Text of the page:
How to Choose a Body Protector

How to Choose a Body Protector

Choosing a body protector

With British Eventing enforcing new rules on safety standards for body protectors in 2011, it is important to check your old body protector is up to date and certified to the level required for your chosen discipline.

Protection Offered by a Body Protector

Body protectors are designed to protect riders by absorbing high levels of energy created by falling off, being kicked or being stood on by a horse. The protective materials used inside the body protectors we sell (Airowear) are made using UltraFlex™ Technological Foam, which softens and moulds to the contours of the body when exposed to body heat, this makes them more comfortable to ride in than some of the older styles.

The foam used inside older styles of body protectors does have a tendency to become brittle when aged, resulting in a reduction in protection being offered, which is one of the reasons for updating the standard requirements for those wanting to compete at the higher levels. It is recommended by BETA (British Equestrian Trade Association) that you replace your body protector every three to five years. If you suffer a fall please check your body protector for any damage.

Body protectors do not offer spinal protection or prevent injuries involving severe torsion, flexion, extension or crushing of the body.

Countrywide stock the Airowear brand of body protectors, which are one of the UK’s leading manufacturers and suppliers of protective clothing for sports people.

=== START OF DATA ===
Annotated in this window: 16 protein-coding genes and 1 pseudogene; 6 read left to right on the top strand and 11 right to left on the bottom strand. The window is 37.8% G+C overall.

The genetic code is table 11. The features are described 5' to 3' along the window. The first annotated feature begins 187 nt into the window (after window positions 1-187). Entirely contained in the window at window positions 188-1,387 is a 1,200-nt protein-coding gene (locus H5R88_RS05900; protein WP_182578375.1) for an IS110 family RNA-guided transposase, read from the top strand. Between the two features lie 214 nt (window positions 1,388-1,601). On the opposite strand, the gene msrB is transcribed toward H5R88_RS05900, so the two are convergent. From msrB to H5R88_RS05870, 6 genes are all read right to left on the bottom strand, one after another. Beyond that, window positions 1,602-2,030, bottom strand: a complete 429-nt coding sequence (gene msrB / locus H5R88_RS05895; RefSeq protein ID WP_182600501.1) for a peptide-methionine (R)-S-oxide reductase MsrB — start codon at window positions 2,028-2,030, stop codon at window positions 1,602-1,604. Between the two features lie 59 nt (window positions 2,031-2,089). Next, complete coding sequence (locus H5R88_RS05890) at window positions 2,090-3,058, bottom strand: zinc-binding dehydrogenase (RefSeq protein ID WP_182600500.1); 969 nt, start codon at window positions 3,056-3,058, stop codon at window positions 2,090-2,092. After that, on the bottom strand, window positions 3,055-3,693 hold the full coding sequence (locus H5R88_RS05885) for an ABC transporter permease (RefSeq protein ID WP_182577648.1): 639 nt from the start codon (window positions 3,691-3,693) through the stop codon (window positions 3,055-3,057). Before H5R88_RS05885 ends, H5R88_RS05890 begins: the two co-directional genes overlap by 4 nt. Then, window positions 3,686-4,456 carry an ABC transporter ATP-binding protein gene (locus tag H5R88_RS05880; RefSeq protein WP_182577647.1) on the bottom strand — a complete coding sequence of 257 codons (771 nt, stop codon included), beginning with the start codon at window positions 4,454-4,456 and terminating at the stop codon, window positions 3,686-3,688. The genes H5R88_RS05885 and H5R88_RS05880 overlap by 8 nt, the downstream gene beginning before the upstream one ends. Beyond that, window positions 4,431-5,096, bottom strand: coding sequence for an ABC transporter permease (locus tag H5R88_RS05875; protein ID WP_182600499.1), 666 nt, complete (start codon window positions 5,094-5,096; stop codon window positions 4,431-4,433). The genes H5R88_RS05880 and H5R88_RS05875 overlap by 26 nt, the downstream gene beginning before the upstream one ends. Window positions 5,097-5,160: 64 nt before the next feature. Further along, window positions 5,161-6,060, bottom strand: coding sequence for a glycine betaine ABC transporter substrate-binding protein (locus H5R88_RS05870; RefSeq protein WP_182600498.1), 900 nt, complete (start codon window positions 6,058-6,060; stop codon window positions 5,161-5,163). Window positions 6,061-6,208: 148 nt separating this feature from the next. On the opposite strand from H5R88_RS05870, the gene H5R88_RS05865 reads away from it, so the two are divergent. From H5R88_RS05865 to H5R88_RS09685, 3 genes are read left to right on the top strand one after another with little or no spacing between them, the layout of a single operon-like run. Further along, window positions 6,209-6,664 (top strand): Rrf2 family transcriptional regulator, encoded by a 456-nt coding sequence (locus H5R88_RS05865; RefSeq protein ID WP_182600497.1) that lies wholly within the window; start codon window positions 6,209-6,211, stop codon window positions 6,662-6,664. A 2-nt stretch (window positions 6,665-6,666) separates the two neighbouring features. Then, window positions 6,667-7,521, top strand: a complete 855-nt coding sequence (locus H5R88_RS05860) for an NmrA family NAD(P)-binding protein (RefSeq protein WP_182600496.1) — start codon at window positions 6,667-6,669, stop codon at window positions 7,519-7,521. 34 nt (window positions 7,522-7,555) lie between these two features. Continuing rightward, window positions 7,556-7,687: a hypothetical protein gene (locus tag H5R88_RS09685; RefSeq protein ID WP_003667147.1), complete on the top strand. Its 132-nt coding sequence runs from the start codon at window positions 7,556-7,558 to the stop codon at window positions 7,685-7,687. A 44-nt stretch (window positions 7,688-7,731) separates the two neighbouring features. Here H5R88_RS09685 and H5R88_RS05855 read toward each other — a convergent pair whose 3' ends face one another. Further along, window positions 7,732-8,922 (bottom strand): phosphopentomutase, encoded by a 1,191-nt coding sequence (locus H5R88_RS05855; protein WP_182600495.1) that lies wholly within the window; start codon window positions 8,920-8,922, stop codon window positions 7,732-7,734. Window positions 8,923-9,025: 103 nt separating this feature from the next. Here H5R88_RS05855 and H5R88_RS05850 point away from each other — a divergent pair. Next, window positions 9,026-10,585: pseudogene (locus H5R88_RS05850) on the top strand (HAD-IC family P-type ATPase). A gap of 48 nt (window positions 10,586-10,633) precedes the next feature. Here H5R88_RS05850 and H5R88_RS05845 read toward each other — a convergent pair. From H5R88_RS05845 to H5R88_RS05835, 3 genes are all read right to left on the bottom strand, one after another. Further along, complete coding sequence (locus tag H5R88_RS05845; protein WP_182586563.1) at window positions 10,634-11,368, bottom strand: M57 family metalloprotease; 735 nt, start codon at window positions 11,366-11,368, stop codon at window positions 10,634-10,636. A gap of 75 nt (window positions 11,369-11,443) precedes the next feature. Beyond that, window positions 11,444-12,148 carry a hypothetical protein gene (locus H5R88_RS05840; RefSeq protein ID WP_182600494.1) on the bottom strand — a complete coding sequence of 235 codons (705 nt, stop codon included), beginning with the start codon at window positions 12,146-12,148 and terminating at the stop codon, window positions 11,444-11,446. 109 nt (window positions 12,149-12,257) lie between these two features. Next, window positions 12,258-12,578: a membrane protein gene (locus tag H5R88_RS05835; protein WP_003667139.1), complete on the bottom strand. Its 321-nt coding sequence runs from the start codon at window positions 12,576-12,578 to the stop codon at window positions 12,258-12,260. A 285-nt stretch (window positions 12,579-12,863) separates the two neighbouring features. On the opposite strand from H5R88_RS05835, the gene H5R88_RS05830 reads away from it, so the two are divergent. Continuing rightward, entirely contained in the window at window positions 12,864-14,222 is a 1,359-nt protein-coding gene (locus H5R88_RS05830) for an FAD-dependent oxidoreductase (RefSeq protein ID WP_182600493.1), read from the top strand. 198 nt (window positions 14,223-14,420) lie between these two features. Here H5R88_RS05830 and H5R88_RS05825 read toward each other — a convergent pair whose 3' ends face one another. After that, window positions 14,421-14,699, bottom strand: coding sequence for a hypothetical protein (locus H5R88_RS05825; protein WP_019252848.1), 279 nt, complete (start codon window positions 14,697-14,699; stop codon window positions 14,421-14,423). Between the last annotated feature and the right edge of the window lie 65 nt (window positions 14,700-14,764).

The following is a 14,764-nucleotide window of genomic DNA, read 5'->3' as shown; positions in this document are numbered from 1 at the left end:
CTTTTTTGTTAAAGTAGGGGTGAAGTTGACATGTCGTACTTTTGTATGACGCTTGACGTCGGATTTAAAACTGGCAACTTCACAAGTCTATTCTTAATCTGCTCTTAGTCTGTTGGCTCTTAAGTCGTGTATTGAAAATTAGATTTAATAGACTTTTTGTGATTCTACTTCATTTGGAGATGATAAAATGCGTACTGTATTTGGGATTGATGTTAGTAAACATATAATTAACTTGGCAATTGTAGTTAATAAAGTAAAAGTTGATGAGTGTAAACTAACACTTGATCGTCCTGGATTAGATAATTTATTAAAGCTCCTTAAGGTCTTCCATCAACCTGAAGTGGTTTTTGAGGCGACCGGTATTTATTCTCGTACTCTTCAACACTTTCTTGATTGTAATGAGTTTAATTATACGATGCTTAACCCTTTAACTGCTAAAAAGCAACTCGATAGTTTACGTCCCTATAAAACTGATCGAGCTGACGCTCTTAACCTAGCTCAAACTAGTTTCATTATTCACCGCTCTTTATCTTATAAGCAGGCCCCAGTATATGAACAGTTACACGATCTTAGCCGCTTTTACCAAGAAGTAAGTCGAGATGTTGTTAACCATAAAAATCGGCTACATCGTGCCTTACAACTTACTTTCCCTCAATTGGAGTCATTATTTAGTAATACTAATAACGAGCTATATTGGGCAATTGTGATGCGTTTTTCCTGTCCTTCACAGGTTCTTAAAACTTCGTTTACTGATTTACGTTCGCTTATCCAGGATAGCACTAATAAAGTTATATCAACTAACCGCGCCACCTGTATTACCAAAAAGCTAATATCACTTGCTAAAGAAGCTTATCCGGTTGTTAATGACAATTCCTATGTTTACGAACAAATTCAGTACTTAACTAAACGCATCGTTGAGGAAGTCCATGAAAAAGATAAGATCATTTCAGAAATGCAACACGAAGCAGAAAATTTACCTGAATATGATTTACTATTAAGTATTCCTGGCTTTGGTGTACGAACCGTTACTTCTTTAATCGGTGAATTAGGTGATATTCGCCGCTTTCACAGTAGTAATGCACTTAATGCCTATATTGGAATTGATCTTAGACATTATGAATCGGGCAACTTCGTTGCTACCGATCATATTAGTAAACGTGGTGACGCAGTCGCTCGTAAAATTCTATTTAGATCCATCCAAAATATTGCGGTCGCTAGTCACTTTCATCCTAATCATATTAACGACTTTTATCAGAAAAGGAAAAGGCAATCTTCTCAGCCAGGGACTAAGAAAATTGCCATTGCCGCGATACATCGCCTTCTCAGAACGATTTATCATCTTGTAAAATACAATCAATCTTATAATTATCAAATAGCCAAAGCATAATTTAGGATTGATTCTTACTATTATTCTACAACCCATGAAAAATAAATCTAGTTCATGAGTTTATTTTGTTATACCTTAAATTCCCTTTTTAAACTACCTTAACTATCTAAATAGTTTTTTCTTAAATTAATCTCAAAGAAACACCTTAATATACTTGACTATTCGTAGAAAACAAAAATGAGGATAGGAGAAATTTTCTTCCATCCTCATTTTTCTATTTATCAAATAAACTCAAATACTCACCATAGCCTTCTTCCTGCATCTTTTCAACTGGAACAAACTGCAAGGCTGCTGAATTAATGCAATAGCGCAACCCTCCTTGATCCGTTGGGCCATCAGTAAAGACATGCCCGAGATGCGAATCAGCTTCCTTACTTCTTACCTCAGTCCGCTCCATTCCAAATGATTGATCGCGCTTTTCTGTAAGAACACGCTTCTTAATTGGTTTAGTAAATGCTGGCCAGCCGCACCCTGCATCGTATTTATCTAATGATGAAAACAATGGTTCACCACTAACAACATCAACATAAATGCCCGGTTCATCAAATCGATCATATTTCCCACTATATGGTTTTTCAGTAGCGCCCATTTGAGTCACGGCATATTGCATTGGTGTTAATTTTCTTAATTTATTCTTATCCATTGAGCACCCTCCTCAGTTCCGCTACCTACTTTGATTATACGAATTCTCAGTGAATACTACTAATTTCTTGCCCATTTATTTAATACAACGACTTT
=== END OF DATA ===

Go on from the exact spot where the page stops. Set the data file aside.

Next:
Safety Standards

The Following standards apply to body protectors.

EN13158: 2009 and the BETA 2009 Standard

For British Eventing, your body protector must conform to either BETA 2000 or BETA 2009 Level 3. These standards are designed to give the rider the best impact absorption and coverage available whilst riding cross country.

Airowear body protectors have been manufactured and tested to meet the requirements of the European standard for Protective Jackets, Body and Shoulder Protectors for Horse riders. They are CE marked showing confirmation to the Personal Protective Equipment directive 89/686/EEC. In addition, they have been tested to BETA 2009 Standard for horse riders’ body and shoulder protectors.

EN 13158 and the BETA Standard have specific tests to establish the performance of garments under impact.

There are three categories of impact as follows:

Level 3: Purple 2009

Body protectors providing a level of protection that is considered appropriate for normal horse riding, competitions and for working with horses.

Level 2: Brown 2009

Body protectors providing a lower than normal level of protection that is only considered appropriate for use in low risk situations.

Level 1: Black 2009

Body protectors providing a lower level of protection that is only considered appropriate for licensed jockeys.

Countrywide stock Level 3 body protectors and would recommend these to all customers. Level 3 provides protection appropriate for normal horse riding, competitions and for those working with horses.

Selecting the Correct Size

Body Protector Fitting Guide

Four measurements are essential when selecting a body protector size.

  • Chest (A)
  • Waist (B)
  • Waist to waist (over shoulder) (C)
  • Back length (D)